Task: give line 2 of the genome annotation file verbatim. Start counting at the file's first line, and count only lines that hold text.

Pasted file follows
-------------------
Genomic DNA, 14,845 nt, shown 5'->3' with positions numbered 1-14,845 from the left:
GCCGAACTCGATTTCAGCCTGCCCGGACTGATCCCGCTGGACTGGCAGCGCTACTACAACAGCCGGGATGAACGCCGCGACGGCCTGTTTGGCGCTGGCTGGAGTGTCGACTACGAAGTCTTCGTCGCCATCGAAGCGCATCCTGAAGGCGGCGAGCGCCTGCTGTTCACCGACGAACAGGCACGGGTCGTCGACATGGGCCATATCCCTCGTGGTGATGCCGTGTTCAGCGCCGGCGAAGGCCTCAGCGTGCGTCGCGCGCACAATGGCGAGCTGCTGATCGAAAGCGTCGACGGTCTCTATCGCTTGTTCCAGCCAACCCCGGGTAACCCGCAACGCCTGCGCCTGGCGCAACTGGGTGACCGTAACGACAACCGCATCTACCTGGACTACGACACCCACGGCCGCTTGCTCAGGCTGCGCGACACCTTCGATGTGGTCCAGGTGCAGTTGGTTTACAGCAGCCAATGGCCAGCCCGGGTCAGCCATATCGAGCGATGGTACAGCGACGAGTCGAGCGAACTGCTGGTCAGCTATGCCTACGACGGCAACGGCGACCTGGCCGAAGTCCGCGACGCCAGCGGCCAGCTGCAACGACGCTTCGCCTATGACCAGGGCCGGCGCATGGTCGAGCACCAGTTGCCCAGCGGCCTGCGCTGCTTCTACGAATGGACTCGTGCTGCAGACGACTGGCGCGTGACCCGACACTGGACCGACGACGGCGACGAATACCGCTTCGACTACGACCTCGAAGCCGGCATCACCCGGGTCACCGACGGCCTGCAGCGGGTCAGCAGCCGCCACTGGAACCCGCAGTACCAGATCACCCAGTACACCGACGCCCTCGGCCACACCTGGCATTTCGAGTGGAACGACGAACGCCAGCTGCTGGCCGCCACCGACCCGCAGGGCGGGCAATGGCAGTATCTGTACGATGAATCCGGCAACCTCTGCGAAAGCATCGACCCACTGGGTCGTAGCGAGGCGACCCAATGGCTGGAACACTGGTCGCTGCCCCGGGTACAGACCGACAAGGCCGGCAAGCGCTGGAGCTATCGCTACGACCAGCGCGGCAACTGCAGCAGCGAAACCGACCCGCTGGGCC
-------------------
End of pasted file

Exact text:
GCCGAACTCGATTTCAGCCTGCCCGGACTGATCCCGCTGGACTGGCAGCGCTACTACAACAGCCGGGATGAACGCCGCGACGGCCTGTTTGGCGCTGGCTGGAGTGTCGACTACGAAGTCTTCGTCGCCATCGAAGCGCATCCTGAAGGCGGCGAGCGCCTGCTGTTCACCGACGAACAGGCACGGGTCGTCGACATGGGCCATATCCCTCGTGGTGATGCCGTGTTCAGCGCCGGCGAAGGCCTCAGCGTGCGTCGCGCGCACAATGGCGAGCTGCTGATCGAAAGCGTCGACGGTCTCTATCGCTTGTTCCAGCCAACCCCGGGTAACCCGCAACGCCTGCGCCTGGCGCAACTGGGTGACCGTAACGACAACCGCATCTACCTGGACTACGACACCCACGGCCGCTTGCTCAGGCTGCGCGACACCTTCGATGTGGTCCAGGTGCAGTTGGTTTACAGCAGCCAATGGCCAGCCCGGGTCAGCCATATCGAGCGATGGTACAGCGACGAGTCGAGCGAACTGCTGGTCAGCTATGCCTACGACGGCAACGGCGACCTGGCCGAAGTCCGCGACGCCAGCGGCCAGCTGCAACGACGCTTCGCCTATGACCAGGGCCGGCGCATGGTCGAGCACCAGTTGCCCAGCGGCCTGCGCTGCTTCTACGAATGGACTCGTGCTGCAGACGACTGGCGCGTGACCCGACACTGGACCGACGACGGCGACGAATACCGCTTCGACTACGACCTCGAAGCCGGCATCACCCGGGTCACCGACGGCCTGCAGCGGGTCAGCAGCCGCCACTGGAACCCGCAGTACCAGATCACCCAGTACACCGACGCCCTCGGCCACACCTGGCATTTCGAGTGGAACGACGAACGCCAGCTGCTGGCCGCCACCGACCCGCAGGGCGGGCAATGGCAGTATCTGTACGATGAATCCGGCAACCTCTGCGAAAGCATCGACCCACTGGGTCGTAGCGAGGCGACCCAATGGCTGGAACACTGGTCGCTGCCCCGGGTACAGACCGACAAGGCCGGCAAGCGCTGGAGCTATCGCTACGACCAGCGCGGCAACTGCAGCAGCGAAACCGACCCGCTGGGCC